With everything else going on in the world, I somehow managed to miss International Poetry Day on 21st March.
I feel I should be saying or writing something profound.
I don’t have a new poem to offer you. But some interesting news.
It seems that people who have dementia respond to poetry – sometimes with just a smile or a flicker of recognition. Sometimes even joining in with the words.
This does not surprise me. Those of us who learned poems as kids can often still recite them – even when we can’t remember the title of the book we last read – or even what we had for dinner the night before!
I remember how at our daughter’s wedding ceremony we were all moved to tears when my son-in-law’s grandfather, who had dementia, seemed to respond to the familiar words and melodies. I had also seen it when prayers were said in the synagogue at his nursing home. Elderly people – many of them with dementia – joining in with the songs and the familiar prayers. Sometimes mouthing the words or even saying them out loud. It was amazing to see.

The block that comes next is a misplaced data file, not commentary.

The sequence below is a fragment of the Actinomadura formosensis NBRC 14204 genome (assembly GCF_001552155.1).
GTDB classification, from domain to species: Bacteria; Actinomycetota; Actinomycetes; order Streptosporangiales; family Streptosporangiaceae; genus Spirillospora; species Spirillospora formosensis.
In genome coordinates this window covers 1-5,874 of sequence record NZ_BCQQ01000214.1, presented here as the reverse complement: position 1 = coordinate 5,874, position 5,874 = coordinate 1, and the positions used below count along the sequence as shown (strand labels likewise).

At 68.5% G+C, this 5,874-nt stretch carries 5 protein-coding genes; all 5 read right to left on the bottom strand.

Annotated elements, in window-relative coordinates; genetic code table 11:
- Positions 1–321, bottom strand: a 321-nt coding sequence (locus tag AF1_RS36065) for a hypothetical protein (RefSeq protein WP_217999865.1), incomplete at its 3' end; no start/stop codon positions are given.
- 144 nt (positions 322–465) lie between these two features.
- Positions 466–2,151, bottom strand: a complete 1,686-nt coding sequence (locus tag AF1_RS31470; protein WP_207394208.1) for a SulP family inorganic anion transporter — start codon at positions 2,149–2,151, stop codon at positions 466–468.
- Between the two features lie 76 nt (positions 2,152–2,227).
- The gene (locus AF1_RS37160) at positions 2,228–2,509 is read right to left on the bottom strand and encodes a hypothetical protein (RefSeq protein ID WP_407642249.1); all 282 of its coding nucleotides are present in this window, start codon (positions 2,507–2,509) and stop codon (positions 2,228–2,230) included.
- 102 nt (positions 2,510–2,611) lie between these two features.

So yes, there is power in poetry, prayer and music. To these things that we all hold inside us.
When it’s my turn, I want Robert Louis Stevenson, Wilfred Owen, Leonard Cohen and also to hear the cherished voices of my own children and grandchildren.
So, to celebrate National Poetry Day, let’s all learn a poem by heart today – and tell it to our children tomorrow.
Here’s an easy one to remember from Robert Louis Stevenson:
The world is so full of a number of things
I’m sure we should all be as happy as kings.
Or how about this one – from me.
Poems are very hard to write
I think about them in the night
I wish that I had time to play
Then I’d write poems in the day!
Happy National Poetry Day everyone!
© Andrea Neidle, My Life in Poems